Chair still in hand, I swept it across the floor and swept the guard off his feet, landing him (it?) on his back with a muffled thud. In a comical kind of way I noticed how his neatly combed hair flew up from his head as he fell, coming to rest about his forehead in a less-than-neat manner as he landed. A tentacle lashed out at one of the guard’s flailing arms, loosening it from its socket. As situation would have it, the bat rolled over to me and I grabbed it. The guard was simultaneously trying to get at me and undo the tentacle that was on him, drawing blood. I swung at him but missed. He got closer and I swung again, missing. Shit, fine time for the getaway car to stall, I thought. The zombie tried to right itself, but fell back down to the floor towards me, its useless arm banging helplessly at its side. I took advantage of this and swung the club with all my might, splattering the guards brains all over myself and the floor, not to mention splintering the bat, which now resembled more of a short spear.
Immediately I started hacking away at the tentacles on my legs. It was tough going, especially since others were still rooting for my corpuscles, but the sentinel’s remains next to me managed to divert the demon’s attention for the moment, and I wasn’t sure how long that moment would last. I lost all feeling in my right leg, my other one fast losing all sensation.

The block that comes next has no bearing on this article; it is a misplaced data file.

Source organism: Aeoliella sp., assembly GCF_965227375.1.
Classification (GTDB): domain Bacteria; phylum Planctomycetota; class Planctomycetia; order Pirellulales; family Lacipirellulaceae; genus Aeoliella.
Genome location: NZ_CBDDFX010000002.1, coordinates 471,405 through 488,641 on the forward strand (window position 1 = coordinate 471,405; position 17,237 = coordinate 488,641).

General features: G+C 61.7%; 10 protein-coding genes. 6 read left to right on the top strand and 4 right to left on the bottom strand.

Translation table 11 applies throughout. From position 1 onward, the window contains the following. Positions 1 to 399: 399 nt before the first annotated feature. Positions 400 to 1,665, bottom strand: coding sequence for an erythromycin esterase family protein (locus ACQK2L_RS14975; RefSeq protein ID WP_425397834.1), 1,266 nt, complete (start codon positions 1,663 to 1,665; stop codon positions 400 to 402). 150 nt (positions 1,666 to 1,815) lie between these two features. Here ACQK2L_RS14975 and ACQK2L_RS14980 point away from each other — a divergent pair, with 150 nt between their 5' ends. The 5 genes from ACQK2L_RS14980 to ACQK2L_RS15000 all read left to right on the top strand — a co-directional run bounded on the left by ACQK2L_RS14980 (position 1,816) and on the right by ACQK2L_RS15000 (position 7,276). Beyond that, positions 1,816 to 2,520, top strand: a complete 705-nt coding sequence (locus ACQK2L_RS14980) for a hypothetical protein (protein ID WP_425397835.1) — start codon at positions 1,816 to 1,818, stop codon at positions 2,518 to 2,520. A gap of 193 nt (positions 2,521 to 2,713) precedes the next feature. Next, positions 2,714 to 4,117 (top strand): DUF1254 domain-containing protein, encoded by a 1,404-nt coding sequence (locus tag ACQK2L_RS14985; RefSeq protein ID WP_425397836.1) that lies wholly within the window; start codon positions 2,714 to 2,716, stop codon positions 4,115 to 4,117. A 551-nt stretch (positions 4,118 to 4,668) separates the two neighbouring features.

I managed to cut free, crawling as fast as my elbows would carry me. Fishlips was definitely worried now. His sales pitch, if indeed he was pitching anything, was much more hurried and higher in tone. The Watchmen up front with him made a gesture towards me, but he halted them.
He had let me go.
Well, to make my long story short, I managed to crawl out (and curiously enough, didn’t see a soul—or shin—the whole time exiting). But by then, I had lost all feeling in both legs, and they were actively bleeding out open gouges. I lost consciousness somewhere near Cascade boulevard….
So here I lay now, in a hospital bed, one leg gone, half of the other still in my possession.
No remorse you say?
I once remember reading a story asking the question of how much pain can a person endure? The answer was how much did that person want to live? Well, I want to live. Yeah, it’s my own fault. I guess I deserved what I got for being shallow and spineless—but what a price to pay for so trivial a problem! Of course no one believes me. I tried to tell them, and anyone else who would listen, but they all thought—think—that my story was brought about by my condition.
Fuckin’ A right of course it was, I yelled!
No dice. Of course, when they did check out the hotel, all there was was an empty convention hall reeking of smoke and B.P.O.E. stickers. Terrific.
All I can say is that no way am I ever dealing with an another telemarketing scam again, or “free” seminars. Ever. And I am going to find that Son-of-a-Bitch Fishlips if that’s the last thing I ever do….